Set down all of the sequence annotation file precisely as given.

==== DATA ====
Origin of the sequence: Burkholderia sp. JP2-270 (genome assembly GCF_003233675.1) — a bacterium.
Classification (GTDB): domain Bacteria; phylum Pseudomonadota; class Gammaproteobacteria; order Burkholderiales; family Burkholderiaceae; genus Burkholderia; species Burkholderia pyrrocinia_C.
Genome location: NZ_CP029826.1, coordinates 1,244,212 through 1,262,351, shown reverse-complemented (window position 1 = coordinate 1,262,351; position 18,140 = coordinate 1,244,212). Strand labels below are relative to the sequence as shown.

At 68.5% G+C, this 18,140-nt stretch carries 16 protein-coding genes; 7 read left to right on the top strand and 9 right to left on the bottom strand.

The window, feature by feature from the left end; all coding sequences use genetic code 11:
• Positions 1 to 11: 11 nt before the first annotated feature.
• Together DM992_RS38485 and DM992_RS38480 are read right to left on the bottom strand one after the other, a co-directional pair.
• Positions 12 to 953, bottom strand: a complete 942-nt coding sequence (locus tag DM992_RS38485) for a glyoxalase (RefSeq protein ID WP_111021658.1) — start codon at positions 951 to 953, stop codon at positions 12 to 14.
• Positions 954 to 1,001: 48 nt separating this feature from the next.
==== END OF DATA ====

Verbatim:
Origin of the sequence: Burkholderia sp. JP2-270 (genome assembly GCF_003233675.1) — a bacterium.
Classification (GTDB): domain Bacteria; phylum Pseudomonadota; class Gammaproteobacteria; order Burkholderiales; family Burkholderiaceae; genus Burkholderia; species Burkholderia pyrrocinia_C.
Genome location: NZ_CP029826.1, coordinates 1,244,212 through 1,262,351, shown reverse-complemented (window position 1 = coordinate 1,262,351; position 18,140 = coordinate 1,244,212). Strand labels below are relative to the sequence as shown.

At 68.5% G+C, this 18,140-nt stretch carries 16 protein-coding genes; 7 read left to right on the top strand and 9 right to left on the bottom strand.

The window, feature by feature from the left end; all coding sequences use genetic code 11:
• Positions 1 to 11: 11 nt before the first annotated feature.
• Together DM992_RS38485 and DM992_RS38480 are read right to left on the bottom strand one after the other, a co-directional pair.
• Positions 12 to 953, bottom strand: a complete 942-nt coding sequence (locus tag DM992_RS38485) for a glyoxalase (RefSeq protein ID WP_111021658.1) — start codon at positions 951 to 953, stop codon at positions 12 to 14.
• Positions 954 to 1,001: 48 nt separating this feature from the next.